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Biol Reprod. 2016 Apr;94(4):80. doi: 10.1095/biolreprod.115.135368. Epub 2016 Mar 9.

Behavior of Mouse Spermatozoa in the Female Reproductive Tract from Soon after Mating to the Beginning of Fertilization.

Author information

1
Research Institute for Microbial Diseases, Osaka University, Osaka, Japan.
2
The Institute for Biogenesis Research, Department of Anatomy and Reproductive Biology, School of Medicine, University of Hawaii, Honolulu, Hawaii.
3
Research Institute for Microbial Diseases, Osaka University, Osaka, Japan okabe@biken.osaka-u.ac.jp.

Abstract

Using transgenic mice with spermatozoa expressing enhanced green fluorescent protein in their acrosome and red fluorescent protein in their midpiece mitochondria, we followed the behavior of spermatozoa within the female genital tract after natural mating. When examined 15 min after coitus, many spermatozoa were around the opening of the uterotubal junction. Spermatozoa that entered the uterotubal junction were seemingly not moving, yet they steadily migrated toward the isthmus at a speed only time-lapse video recording could demonstrate. Many spermatozoa reaching the lower isthmus were motile. The site where spermatozoa attached and detached from the isthmus epithelium shifted from the lower to the upper segment of the isthmus with time. Virtually all the live spermatozoa within the lower isthmus were acrosome intact, whereas many of the actively motile spermatozoa in the upper isthmus were acrosome reacted. As far as we could observe, all the spermatozoa we found within the lumen of the ampulla and the cumulus oophorus were acrosome reacted. Even though we saw only a very few spermatozoa within the ampulla during fertilization, all were associated with, or were already within, oocytes, indicating that mouse fertilization in vivo is extremely efficient.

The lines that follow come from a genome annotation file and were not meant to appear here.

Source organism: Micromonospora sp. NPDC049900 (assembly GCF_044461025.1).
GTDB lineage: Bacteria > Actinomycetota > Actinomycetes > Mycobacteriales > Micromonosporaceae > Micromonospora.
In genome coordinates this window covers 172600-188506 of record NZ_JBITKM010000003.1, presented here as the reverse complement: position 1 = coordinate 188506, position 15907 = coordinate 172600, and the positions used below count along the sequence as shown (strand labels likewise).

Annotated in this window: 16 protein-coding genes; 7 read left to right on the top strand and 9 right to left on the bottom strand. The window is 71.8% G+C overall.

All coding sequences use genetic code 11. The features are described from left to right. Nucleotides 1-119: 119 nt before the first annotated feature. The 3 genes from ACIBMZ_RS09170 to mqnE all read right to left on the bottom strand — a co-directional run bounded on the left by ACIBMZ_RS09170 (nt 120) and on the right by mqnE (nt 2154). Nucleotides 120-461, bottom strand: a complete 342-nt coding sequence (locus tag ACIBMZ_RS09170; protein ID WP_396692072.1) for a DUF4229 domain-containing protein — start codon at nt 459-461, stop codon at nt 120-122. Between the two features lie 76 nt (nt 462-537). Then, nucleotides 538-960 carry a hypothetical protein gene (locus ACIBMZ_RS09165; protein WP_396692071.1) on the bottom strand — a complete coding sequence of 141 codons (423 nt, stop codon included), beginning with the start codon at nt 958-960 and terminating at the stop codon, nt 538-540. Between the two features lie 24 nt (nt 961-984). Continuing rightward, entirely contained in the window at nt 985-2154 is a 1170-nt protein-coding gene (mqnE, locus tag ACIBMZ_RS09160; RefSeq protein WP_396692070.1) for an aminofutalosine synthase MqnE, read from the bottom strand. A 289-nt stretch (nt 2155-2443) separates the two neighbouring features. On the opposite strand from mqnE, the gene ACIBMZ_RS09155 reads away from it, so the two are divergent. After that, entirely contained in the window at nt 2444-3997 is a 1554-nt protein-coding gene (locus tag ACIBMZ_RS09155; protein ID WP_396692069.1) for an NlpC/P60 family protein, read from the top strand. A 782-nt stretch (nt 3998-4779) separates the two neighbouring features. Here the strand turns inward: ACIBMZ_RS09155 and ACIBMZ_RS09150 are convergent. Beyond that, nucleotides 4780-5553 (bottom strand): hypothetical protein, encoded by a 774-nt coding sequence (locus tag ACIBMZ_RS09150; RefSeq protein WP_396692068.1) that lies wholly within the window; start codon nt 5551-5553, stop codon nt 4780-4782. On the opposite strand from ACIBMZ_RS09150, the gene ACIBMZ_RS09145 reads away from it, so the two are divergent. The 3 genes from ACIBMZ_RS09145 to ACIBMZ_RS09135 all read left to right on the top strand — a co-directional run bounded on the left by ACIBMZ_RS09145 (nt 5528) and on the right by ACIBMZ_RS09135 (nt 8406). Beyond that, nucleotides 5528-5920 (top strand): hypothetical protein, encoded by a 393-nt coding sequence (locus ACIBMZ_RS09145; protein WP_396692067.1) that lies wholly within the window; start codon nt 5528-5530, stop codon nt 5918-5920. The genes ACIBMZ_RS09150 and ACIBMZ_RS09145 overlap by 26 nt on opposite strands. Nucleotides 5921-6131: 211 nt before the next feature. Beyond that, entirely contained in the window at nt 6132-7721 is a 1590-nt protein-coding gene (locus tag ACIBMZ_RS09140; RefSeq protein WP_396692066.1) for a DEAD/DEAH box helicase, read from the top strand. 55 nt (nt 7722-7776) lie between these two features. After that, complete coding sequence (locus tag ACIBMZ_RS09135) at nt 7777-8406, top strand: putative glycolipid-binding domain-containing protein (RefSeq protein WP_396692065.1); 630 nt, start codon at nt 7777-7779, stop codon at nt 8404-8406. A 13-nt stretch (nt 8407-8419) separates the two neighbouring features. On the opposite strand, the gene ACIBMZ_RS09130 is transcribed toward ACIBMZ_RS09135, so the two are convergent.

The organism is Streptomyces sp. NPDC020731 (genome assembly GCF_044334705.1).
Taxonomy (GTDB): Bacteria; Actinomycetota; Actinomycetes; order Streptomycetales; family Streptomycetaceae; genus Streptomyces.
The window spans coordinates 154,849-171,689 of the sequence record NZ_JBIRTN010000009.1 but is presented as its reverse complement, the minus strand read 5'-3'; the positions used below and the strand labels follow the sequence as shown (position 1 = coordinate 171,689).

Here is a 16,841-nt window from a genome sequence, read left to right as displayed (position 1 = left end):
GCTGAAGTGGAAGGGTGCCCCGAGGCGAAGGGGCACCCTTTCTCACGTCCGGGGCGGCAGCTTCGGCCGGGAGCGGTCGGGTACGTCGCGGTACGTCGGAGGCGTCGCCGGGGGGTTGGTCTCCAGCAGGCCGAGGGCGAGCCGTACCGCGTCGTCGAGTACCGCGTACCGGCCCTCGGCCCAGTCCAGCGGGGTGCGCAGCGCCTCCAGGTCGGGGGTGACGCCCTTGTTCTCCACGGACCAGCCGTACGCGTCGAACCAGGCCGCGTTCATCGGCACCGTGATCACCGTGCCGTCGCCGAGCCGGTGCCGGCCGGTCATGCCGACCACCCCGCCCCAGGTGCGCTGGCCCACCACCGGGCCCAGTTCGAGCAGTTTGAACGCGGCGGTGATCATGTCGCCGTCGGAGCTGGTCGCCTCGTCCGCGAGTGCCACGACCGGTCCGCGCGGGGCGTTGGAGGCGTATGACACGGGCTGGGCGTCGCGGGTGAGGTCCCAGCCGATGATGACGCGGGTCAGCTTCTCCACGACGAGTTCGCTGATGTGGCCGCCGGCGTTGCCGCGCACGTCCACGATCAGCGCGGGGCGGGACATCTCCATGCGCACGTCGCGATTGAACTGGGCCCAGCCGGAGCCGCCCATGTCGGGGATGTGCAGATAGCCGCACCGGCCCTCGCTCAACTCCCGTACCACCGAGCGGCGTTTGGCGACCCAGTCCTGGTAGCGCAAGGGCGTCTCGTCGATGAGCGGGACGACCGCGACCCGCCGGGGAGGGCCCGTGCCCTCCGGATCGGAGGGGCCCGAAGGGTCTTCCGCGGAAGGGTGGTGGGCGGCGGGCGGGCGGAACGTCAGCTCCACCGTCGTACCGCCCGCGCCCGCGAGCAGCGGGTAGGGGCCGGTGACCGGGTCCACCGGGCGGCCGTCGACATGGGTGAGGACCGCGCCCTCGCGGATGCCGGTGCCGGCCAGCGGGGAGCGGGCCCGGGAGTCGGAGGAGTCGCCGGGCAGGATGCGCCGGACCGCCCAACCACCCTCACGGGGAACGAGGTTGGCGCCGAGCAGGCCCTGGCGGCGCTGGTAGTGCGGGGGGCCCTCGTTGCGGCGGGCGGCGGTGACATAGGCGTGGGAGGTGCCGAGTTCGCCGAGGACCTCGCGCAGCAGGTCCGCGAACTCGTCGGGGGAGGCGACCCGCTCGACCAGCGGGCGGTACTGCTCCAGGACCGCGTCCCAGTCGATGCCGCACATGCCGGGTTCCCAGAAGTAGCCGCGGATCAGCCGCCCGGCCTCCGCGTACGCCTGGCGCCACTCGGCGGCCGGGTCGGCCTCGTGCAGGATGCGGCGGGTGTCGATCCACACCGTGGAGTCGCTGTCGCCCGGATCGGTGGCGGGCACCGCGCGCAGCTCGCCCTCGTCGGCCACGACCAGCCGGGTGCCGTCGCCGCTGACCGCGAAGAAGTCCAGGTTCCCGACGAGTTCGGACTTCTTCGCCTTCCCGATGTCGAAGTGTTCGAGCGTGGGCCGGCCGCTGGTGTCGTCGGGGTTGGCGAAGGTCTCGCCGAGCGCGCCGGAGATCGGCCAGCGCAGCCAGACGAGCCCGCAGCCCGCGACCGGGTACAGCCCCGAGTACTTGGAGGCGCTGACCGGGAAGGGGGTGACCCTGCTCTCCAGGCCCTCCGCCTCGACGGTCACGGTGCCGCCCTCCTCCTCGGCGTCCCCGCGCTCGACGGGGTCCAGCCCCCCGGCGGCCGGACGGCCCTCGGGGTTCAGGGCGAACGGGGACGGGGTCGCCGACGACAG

KEYWORDS:

ampulla; isthmus; mouse; oviduct; sperm migration; uterotubal junction

PMID:
26962112
DOI:
10.1095/biolreprod.115.135368
[Indexed for MEDLINE]

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